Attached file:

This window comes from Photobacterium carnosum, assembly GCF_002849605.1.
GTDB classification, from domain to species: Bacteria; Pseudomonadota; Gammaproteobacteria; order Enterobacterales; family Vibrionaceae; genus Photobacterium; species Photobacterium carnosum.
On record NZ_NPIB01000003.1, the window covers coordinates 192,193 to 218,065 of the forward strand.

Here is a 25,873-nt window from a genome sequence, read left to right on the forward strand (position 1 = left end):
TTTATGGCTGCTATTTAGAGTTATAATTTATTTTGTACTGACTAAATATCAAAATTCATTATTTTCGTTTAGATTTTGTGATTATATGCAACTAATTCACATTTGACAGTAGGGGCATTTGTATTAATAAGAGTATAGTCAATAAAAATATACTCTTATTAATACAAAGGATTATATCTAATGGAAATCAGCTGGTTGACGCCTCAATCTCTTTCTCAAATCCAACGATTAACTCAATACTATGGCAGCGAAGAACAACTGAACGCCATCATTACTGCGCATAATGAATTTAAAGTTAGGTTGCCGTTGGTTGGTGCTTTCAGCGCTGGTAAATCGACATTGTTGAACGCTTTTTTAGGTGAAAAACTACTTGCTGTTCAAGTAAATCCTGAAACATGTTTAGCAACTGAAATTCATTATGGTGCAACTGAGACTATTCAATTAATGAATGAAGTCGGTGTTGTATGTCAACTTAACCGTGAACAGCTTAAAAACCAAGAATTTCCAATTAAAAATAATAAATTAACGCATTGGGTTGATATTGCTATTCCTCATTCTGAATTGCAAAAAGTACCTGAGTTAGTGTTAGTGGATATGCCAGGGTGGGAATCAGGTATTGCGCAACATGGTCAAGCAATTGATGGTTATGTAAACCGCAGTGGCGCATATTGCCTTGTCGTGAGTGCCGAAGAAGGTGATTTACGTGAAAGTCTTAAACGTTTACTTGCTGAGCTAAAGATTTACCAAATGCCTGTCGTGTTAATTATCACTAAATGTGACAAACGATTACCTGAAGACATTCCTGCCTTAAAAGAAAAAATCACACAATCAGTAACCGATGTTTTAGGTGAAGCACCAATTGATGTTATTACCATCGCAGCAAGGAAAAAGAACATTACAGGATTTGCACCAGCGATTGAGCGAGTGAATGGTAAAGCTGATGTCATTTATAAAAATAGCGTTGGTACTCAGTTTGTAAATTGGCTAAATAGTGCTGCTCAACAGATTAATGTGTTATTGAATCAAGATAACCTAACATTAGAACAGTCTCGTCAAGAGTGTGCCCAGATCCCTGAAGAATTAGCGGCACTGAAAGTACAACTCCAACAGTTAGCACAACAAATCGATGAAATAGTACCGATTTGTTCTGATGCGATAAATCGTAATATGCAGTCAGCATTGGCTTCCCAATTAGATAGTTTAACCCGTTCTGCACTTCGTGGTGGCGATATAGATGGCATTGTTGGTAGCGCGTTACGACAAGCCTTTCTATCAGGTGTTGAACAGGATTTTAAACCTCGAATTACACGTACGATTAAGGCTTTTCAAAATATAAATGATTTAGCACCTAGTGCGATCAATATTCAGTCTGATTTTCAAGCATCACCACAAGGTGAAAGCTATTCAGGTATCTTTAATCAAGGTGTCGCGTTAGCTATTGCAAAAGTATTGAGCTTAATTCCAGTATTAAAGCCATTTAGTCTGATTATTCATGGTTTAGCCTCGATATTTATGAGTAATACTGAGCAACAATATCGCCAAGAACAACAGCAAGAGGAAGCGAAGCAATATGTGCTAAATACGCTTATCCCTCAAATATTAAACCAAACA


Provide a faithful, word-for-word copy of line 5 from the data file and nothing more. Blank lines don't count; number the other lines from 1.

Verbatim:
TTTATGGCTGCTATTTAGAGTTATAATTTATTTTGTACTGACTAAATATCAAAATTCATTATTTTCGTTTAGATTTTGTGATTATATGCAACTAATTCACATTTGACAGTAGGGGCATTTGTATTAATAAGAGTATAGTCAATAAAAATATACTCTTATTAATACAAAGGATTATATCTAATGGAAATCAGCTGGTTGACGCCTCAATCTCTTTCTCAAATCCAACGATTAACTCAATACTATGGCAGCGAAGAACAACTGAACGCCATCATTACTGCGCATAATGAATTTAAAGTTAGGTTGCCGTTGGTTGGTGCTTTCAGCGCTGGTAAATCGACATTGTTGAACGCTTTTTTAGGTGAAAAACTACTTGCTGTTCAAGTAAATCCTGAAACATGTTTAGCAACTGAAATTCATTATGGTGCAACTGAGACTATTCAATTAATGAATGAAGTCGGTGTTGTATGTCAACTTAACCGTGAACAGCTTAAAAACCAAGAATTTCCAATTAAAAATAATAAATTAACGCATTGGGTTGATATTGCTATTCCTCATTCTGAATTGCAAAAAGTACCTGAGTTAGTGTTAGTGGATATGCCAGGGTGGGAATCAGGTATTGCGCAACATGGTCAAGCAATTGATGGTTATGTAAACCGCAGTGGCGCATATTGCCTTGTCGTGAGTGCCGAAGAAGGTGATTTACGTGAAAGTCTTAAACGTTTACTTGCTGAGCTAAAGATTTACCAAATGCCTGTCGTGTTAATTATCACTAAATGTGACAAACGATTACCTGAAGACATTCCTGCCTTAAAAGAAAAAATCACACAATCAGTAACCGATGTTTTAGGTGAAGCACCAATTGATGTTATTACCATCGCAGCAAGGAAAAAGAACATTACAGGATTTGCACCAGCGATTGAGCGAGTGAATGGTAAAGCTGATGTCATTTATAAAAATAGCGTTGGTACTCAGTTTGTAAATTGGCTAAATAGTGCTGCTCAACAGATTAATGTGTTATTGAATCAAGATAACCTAACATTAGAACAGTCTCGTCAAGAGTGTGCCCAGATCCCTGAAGAATTAGCGGCACTGAAAGTACAACTCCAACAGTTAGCACAACAAATCGATGAAATAGTACCGATTTGTTCTGATGCGATAAATCGTAATATGCAGTCAGCATTGGCTTCCCAATTAGATAGTTTAACCCGTTCTGCACTTCGTGGTGGCGATATAGATGGCATTGTTGGTAGCGCGTTACGACAAGCCTTTCTATCAGGTGTTGAACAGGATTTTAAACCTCGAATTACACGTACGATTAAGGCTTTTCAAAATATAAATGATTTAGCACCTAGTGCGATCAATATTCAGTCTGATTTTCAAGCATCACCACAAGGTGAAAGCTATTCAGGTATCTTTAATCAAGGTGTCGCGTTAGCTATTGCAAAAGTATTGAGCTTAATTCCAGTATTAAAGCCATTTAGTCTGATTATTCATGGTTTAGCCTCGATATTTATGAGTAATACTGAGCAACAATATCGCCAAGAACAACAGCAAGAGGAAGCGAAGCAATATGTGCTAAATACGCTTATCCCTCAAATATTAAACCAAACA